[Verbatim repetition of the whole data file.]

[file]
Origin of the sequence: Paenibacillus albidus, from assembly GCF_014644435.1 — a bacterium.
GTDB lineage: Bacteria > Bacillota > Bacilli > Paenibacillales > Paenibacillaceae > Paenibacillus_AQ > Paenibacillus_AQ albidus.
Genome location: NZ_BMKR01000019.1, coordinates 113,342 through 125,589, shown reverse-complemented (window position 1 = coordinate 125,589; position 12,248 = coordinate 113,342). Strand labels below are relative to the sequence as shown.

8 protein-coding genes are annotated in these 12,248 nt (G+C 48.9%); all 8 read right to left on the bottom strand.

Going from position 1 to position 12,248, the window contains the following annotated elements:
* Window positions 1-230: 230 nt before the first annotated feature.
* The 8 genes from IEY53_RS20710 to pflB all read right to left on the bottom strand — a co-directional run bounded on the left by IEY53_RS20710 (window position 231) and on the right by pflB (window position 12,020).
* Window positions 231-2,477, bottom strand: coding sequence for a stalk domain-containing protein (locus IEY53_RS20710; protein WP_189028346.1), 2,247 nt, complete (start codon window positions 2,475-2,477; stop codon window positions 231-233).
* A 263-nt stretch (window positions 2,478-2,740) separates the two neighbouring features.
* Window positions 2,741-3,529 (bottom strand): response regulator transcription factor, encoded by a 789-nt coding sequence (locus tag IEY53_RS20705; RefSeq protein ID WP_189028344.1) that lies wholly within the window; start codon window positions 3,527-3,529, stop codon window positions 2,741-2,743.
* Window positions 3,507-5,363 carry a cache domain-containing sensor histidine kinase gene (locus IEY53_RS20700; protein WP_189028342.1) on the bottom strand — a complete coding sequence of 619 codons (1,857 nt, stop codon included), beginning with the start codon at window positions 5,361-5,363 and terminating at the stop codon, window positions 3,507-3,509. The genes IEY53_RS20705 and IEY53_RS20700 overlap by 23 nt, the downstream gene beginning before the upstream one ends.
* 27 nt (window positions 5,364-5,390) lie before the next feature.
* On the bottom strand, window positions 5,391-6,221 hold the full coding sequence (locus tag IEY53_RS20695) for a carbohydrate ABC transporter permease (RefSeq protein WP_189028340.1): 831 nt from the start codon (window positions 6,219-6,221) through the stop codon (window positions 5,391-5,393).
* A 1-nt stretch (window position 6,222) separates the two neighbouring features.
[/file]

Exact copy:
Origin of the sequence: Paenibacillus albidus, from assembly GCF_014644435.1 — a bacterium.
GTDB lineage: Bacteria > Bacillota > Bacilli > Paenibacillales > Paenibacillaceae > Paenibacillus_AQ > Paenibacillus_AQ albidus.
Genome location: NZ_BMKR01000019.1, coordinates 113,342 through 125,589, shown reverse-complemented (window position 1 = coordinate 125,589; position 12,248 = coordinate 113,342). Strand labels below are relative to the sequence as shown.

8 protein-coding genes are annotated in these 12,248 nt (G+C 48.9%); all 8 read right to left on the bottom strand.

Going from position 1 to position 12,248, the window contains the following annotated elements:
* Window positions 1-230: 230 nt before the first annotated feature.
* The 8 genes from IEY53_RS20710 to pflB all read right to left on the bottom strand — a co-directional run bounded on the left by IEY53_RS20710 (window position 231) and on the right by pflB (window position 12,020).
* Window positions 231-2,477, bottom strand: coding sequence for a stalk domain-containing protein (locus IEY53_RS20710; protein WP_189028346.1), 2,247 nt, complete (start codon window positions 2,475-2,477; stop codon window positions 231-233).
* A 263-nt stretch (window positions 2,478-2,740) separates the two neighbouring features.
* Window positions 2,741-3,529 (bottom strand): response regulator transcription factor, encoded by a 789-nt coding sequence (locus tag IEY53_RS20705; RefSeq protein ID WP_189028344.1) that lies wholly within the window; start codon window positions 3,527-3,529, stop codon window positions 2,741-2,743.
* Window positions 3,507-5,363 carry a cache domain-containing sensor histidine kinase gene (locus IEY53_RS20700; protein WP_189028342.1) on the bottom strand — a complete coding sequence of 619 codons (1,857 nt, stop codon included), beginning with the start codon at window positions 5,361-5,363 and terminating at the stop codon, window positions 3,507-3,509. The genes IEY53_RS20705 and IEY53_RS20700 overlap by 23 nt, the downstream gene beginning before the upstream one ends.
* 27 nt (window positions 5,364-5,390) lie before the next feature.
* On the bottom strand, window positions 5,391-6,221 hold the full coding sequence (locus tag IEY53_RS20695) for a carbohydrate ABC transporter permease (RefSeq protein WP_189028340.1): 831 nt from the start codon (window positions 6,219-6,221) through the stop codon (window positions 5,391-5,393).
* A 1-nt stretch (window position 6,222) separates the two neighbouring features.